No matter where you live, if you collect the rain before it comes in contact with anything then it is safe to drink without treatments, this even includes acid rain. If there is ever a chemical or nuclear war however, the rain may not be safe to drink for some time.
Should you live in an area where there is heavy smog in the air, the rain usually takes about 20 minutes to clear that out, so if you can, wait before collecting for drinking water. But if you’re in a situation where you need that water right away and you have a water filter, then make sure and filter/purify your water before drinking it. In emergency situations, I would have multiple areas to collect water for such things as flushing the toilet, washing clothes or other things, watering plants during dry spells etc. Let no water go to waste!!
Rain gutters are another way to collect rain water, but it’s also very dirty. You would need to filter and purify this water for sure. There are multiple ways to reroute your water into a big barrel by sort of splicing your rain gutter so to speak, so that your water flow goes into the barrel.
I have also heard of people using their para-cord or a clothes line and hanging bed sheets on them gathered up in the middle and then placing buckets or big cooking pots under them. Then the water that the sheet collects flows into the bucket. On occasion go outside to wring the sheet into the bucket. I’m sure this method would require a heavy rain fall.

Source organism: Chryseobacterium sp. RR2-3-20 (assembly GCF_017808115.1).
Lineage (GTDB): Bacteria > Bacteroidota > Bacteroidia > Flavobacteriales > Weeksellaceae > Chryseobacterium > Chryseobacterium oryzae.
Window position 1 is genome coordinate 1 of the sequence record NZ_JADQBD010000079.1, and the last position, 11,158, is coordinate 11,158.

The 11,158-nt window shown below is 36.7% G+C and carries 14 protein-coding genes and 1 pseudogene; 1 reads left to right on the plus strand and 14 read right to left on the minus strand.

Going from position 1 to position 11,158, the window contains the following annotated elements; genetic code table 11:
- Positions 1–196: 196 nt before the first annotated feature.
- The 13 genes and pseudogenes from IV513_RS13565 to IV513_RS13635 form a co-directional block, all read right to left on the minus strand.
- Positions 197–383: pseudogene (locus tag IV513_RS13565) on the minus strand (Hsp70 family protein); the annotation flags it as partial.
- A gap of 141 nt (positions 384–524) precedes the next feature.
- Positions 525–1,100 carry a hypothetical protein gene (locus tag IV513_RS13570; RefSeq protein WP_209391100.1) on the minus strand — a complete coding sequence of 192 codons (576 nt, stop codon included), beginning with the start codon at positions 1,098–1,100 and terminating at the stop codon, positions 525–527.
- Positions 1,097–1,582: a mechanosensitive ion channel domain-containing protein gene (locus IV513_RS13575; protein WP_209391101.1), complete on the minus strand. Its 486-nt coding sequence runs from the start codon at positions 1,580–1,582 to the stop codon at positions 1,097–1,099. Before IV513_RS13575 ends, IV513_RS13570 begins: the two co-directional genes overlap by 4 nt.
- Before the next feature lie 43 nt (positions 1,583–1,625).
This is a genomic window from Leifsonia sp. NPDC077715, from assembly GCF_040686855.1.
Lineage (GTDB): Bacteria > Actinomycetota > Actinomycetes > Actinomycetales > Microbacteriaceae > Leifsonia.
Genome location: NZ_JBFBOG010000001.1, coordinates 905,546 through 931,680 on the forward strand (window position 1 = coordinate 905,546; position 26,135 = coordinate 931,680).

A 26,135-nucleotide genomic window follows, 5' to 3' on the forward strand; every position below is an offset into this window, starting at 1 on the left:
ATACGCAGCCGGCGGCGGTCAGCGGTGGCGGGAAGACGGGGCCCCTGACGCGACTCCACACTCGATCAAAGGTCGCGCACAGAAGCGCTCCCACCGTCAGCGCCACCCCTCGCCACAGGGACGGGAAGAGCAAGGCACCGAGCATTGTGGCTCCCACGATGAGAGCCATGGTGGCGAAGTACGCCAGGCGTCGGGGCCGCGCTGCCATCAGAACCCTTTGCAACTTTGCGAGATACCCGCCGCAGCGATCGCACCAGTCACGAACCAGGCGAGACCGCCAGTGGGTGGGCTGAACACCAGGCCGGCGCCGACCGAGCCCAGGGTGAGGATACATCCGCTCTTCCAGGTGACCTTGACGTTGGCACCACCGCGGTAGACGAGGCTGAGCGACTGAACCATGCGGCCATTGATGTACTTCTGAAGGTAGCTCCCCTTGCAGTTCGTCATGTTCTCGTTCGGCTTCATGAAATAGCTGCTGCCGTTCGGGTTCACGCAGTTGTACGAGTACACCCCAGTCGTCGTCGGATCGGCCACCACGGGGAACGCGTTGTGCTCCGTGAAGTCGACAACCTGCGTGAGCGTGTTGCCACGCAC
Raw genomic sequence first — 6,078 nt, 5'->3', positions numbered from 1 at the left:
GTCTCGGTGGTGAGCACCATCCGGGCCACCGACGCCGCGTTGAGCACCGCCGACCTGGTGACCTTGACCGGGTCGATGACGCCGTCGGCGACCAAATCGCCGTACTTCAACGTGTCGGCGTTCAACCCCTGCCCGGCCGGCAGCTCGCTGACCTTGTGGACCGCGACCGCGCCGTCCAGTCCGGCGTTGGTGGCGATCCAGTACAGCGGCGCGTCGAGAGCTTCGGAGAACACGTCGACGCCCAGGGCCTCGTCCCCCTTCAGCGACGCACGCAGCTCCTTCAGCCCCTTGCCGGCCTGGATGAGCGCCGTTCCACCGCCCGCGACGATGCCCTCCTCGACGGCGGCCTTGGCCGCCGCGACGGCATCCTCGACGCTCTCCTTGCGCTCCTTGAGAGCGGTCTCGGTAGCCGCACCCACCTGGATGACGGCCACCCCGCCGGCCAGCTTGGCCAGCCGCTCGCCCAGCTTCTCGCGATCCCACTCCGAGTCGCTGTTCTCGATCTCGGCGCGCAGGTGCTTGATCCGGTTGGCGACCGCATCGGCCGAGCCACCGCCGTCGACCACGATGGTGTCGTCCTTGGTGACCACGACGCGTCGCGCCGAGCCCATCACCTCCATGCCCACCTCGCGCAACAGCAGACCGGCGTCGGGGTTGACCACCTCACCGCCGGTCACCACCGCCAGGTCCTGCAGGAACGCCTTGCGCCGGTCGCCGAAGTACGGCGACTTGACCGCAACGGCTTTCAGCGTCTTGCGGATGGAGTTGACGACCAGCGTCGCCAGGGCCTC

Tip: If you make collecting rain water a habit, you can save major bucks on your water bill if you use the collected water for things like watering your lawn or garden, washing your car or other outside items.
Snow or Ice
Important note: NEVER put snow or ice inside your mouth to melt. It will dehydrate you quickly. Always melt the snow or ice in a container first and then drink. If you worry it might be dirty snow, then simply boil for 1 to 2 minutes.